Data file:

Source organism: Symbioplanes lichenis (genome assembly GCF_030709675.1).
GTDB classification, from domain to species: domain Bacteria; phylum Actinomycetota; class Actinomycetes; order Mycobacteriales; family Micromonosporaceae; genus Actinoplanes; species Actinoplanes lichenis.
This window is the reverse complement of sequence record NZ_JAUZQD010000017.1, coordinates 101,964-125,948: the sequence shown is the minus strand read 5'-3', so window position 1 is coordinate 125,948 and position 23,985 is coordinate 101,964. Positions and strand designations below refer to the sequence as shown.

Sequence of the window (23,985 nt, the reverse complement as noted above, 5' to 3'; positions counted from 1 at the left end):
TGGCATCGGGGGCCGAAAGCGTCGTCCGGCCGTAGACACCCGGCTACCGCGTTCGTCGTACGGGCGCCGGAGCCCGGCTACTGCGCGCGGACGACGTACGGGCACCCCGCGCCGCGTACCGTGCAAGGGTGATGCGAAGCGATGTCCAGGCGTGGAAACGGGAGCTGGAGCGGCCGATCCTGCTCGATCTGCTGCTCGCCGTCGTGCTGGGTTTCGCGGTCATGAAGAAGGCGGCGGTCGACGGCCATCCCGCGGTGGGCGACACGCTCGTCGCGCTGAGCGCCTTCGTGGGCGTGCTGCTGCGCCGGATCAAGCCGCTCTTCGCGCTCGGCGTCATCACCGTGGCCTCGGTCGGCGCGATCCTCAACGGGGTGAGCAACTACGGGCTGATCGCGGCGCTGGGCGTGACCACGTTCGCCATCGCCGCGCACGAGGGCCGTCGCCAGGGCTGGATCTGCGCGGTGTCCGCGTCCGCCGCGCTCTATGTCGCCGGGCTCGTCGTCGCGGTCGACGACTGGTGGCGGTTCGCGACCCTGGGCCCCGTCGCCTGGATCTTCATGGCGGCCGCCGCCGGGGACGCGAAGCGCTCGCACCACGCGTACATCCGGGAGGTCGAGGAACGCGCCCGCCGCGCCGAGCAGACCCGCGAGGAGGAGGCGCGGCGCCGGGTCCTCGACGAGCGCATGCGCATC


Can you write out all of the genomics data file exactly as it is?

Source organism: Symbioplanes lichenis (genome assembly GCF_030709675.1).
GTDB classification, from domain to species: domain Bacteria; phylum Actinomycetota; class Actinomycetes; order Mycobacteriales; family Micromonosporaceae; genus Actinoplanes; species Actinoplanes lichenis.
This window is the reverse complement of sequence record NZ_JAUZQD010000017.1, coordinates 101,964-125,948: the sequence shown is the minus strand read 5'-3', so window position 1 is coordinate 125,948 and position 23,985 is coordinate 101,964. Positions and strand designations below refer to the sequence as shown.

Sequence of the window (23,985 nt, the reverse complement as noted above, 5' to 3'; positions counted from 1 at the left end):
TGGCATCGGGGGCCGAAAGCGTCGTCCGGCCGTAGACACCCGGCTACCGCGTTCGTCGTACGGGCGCCGGAGCCCGGCTACTGCGCGCGGACGACGTACGGGCACCCCGCGCCGCGTACCGTGCAAGGGTGATGCGAAGCGATGTCCAGGCGTGGAAACGGGAGCTGGAGCGGCCGATCCTGCTCGATCTGCTGCTCGCCGTCGTGCTGGGTTTCGCGGTCATGAAGAAGGCGGCGGTCGACGGCCATCCCGCGGTGGGCGACACGCTCGTCGCGCTGAGCGCCTTCGTGGGCGTGCTGCTGCGCCGGATCAAGCCGCTCTTCGCGCTCGGCGTCATCACCGTGGCCTCGGTCGGCGCGATCCTCAACGGGGTGAGCAACTACGGGCTGATCGCGGCGCTGGGCGTGACCACGTTCGCCATCGCCGCGCACGAGGGCCGTCGCCAGGGCTGGATCTGCGCGGTGTCCGCGTCCGCCGCGCTCTATGTCGCCGGGCTCGTCGTCGCGGTCGACGACTGGTGGCGGTTCGCGACCCTGGGCCCCGTCGCCTGGATCTTCATGGCGGCCGCCGCCGGGGACGCGAAGCGCTCGCACCACGCGTACATCCGGGAGGTCGAGGAACGCGCCCGCCGCGCCGAGCAGACCCGCGAGGAGGAGGCGCGGCGCCGGGTCCTCGACGAGCGCATGCGCATC